The American Lung Association’s State of the Air 2016 Report gave the Visalia-Porterville-Hanford area an “F” in air quality Wednesday, and the area was listed as having the second-worst air particle pollution levels in the country.

However, the San Joaquin Valley Air Pollution Control District says the report uses new measures for old data.

Public education administrator Heather Heinks, who spoke on behalf of the district, told the Sentinel Wednesday, “The report applies new standards even though the reporting period doesn’t apply the same ozone pollution standards.” 

This means that acceptable levels after the reporting period were different from those during the reporting period.

The reporting period listed on the report was for years 2012-14, during which ozone levels were limited to 75. In October 2015, the Environmental Protection Agency (EPA) lowered the standard to 70 parts per billion.

The report issued a failing grade to all eight Valley counties, and listed Bakersfield as having the worst particle pollution in the country. Another measure, ozone pollution, showed Visalia-Porterville-Hanford as having the third-worst levels in the U.S. after Bakersfield and the Long Beach-Riverside area.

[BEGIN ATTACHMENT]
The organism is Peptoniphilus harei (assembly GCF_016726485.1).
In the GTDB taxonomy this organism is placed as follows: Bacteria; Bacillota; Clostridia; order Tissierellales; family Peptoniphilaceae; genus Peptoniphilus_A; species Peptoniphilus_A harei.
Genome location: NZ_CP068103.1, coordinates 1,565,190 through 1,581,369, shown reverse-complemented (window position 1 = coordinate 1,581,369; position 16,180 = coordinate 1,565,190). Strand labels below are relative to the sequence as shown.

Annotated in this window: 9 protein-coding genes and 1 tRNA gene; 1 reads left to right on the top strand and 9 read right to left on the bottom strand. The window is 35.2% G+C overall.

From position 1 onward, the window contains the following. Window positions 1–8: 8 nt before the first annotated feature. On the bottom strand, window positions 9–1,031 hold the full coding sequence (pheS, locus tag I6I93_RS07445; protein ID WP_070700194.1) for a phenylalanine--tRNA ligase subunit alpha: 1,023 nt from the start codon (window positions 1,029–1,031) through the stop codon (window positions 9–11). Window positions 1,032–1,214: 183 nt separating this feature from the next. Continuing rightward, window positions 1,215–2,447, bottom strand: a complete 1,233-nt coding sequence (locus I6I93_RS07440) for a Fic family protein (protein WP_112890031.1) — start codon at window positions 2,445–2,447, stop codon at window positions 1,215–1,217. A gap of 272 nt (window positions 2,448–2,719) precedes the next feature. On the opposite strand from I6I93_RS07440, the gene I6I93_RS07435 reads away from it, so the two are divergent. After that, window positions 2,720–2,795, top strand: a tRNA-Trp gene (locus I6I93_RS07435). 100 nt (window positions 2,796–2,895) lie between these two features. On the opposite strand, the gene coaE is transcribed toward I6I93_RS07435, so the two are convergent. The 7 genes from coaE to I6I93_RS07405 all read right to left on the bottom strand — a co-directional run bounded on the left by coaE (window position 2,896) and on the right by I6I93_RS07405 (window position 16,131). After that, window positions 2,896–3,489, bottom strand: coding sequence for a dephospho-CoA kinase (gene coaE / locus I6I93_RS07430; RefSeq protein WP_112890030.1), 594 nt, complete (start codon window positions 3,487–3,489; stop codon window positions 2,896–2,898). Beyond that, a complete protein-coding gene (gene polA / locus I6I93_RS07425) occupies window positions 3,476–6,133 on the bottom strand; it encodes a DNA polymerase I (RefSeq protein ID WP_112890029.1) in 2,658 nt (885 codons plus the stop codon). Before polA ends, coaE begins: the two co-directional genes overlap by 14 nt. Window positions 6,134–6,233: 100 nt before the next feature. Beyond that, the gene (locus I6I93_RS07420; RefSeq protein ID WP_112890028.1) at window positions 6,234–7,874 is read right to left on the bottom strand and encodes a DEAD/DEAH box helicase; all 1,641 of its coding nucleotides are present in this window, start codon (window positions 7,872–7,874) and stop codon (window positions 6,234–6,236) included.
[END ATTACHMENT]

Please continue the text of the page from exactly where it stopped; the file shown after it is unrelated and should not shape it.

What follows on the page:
Hanford fell from third worst to second worst in annual particle and ozone pollution categories from 2014 to 2015.

The district says the Valley faces unique challenges in addressing air quality issues, and improvements in quality levels continue to jump every year.

“Over the course of 20 years we’ve established more than 600 rules and regulations that apply to stationary sources in the San Joaquin Valley,” Heinks said. “We spend probably between $100 and $200 million a year in grant funding incentives in the Valley."

The district says residents, firms and business have paid $40 billion toward poor air quality reduction. Funding for tech equipment, replacing old tractors and trucks, and implementing clean burning devices are among the efforts of the district.

“We have a long list of robust incentive programs, and are a model for many air districts throughout the state — some model their programs after us,” Heinks said.

National trends show air quality continues to improve overall. According to the report, nearly 44 percent of the population lives in counties with “unhealthful levels” of either ozone or particle pollution. In 2010-12, 47 percent lived where there were unhealthy levels.

According to the report, Fresno County has seen a 37 percent decline in unhealthy particle days, and Merced County has had a 34 percent drop in annual particles.

The district remains optimistic about the Valley’s air quality future.

"We are committed to finding innovative technologies that will support emission reductions in all the areas we make rules," Heinks said. “We welcome the opportunity to have a conversation and clarify with the public the progress we are making.”